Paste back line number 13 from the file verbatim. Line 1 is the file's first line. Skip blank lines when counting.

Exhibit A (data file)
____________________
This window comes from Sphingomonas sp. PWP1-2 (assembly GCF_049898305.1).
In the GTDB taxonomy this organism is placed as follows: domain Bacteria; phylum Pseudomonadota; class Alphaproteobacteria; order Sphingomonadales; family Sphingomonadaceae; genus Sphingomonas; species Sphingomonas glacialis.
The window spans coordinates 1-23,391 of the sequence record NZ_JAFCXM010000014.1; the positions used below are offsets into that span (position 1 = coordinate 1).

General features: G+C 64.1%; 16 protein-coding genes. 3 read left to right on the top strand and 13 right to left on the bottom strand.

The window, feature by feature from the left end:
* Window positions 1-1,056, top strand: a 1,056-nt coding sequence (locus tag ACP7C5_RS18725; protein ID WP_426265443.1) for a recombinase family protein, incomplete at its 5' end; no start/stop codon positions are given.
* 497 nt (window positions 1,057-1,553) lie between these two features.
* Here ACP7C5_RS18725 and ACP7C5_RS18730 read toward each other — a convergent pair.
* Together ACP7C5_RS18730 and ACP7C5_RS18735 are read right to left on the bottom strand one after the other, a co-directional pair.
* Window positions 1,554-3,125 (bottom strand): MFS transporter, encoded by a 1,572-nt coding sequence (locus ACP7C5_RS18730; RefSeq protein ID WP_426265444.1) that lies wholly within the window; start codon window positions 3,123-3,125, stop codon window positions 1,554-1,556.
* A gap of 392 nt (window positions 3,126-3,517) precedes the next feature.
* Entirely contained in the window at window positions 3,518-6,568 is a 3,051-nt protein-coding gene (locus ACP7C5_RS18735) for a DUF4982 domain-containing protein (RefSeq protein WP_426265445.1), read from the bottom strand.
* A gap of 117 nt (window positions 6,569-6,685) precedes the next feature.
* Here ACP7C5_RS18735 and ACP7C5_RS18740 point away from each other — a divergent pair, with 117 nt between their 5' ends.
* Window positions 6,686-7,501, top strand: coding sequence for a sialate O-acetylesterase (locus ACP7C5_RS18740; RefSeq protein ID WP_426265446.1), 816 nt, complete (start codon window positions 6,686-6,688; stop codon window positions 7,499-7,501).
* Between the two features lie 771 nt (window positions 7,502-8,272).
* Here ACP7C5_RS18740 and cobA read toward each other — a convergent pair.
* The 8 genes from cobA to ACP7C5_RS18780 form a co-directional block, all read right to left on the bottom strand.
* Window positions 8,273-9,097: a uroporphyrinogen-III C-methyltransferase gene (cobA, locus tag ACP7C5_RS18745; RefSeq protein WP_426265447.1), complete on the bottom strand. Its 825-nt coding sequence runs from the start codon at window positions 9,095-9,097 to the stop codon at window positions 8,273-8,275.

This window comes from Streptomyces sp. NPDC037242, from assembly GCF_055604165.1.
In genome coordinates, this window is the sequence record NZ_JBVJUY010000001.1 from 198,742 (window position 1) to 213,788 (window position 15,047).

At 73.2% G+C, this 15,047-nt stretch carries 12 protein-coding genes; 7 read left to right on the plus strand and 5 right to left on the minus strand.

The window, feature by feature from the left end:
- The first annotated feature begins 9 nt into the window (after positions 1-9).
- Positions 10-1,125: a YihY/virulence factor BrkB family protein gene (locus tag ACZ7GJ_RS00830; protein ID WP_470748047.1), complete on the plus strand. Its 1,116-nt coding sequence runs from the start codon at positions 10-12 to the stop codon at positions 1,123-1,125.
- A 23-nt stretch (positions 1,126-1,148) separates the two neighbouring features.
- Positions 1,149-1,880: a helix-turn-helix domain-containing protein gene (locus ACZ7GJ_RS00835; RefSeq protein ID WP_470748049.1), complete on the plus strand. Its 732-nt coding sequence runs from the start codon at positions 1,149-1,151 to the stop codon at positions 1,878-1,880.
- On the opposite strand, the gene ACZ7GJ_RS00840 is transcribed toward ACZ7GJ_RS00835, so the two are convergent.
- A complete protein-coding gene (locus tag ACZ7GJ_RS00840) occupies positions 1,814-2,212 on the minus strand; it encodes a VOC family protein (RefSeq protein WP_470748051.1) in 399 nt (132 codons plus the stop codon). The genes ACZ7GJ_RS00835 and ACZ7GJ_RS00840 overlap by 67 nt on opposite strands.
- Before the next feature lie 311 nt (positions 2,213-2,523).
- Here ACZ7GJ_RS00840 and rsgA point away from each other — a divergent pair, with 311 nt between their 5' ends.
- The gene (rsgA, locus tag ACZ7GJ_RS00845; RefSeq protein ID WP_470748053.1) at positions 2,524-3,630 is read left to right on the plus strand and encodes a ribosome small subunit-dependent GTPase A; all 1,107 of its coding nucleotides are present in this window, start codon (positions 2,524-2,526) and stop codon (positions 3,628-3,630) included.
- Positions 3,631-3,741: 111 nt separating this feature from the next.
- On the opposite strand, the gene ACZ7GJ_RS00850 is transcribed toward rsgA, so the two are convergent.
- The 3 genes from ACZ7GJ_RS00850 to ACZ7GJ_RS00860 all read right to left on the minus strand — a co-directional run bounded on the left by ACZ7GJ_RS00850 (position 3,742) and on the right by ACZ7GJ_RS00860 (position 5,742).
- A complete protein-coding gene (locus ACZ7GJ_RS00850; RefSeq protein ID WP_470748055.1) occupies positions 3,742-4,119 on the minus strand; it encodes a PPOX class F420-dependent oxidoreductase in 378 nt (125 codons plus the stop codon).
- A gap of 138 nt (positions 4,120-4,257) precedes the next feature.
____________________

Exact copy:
* A gap of 117 nt (window positions 6,569-6,685) precedes the next feature.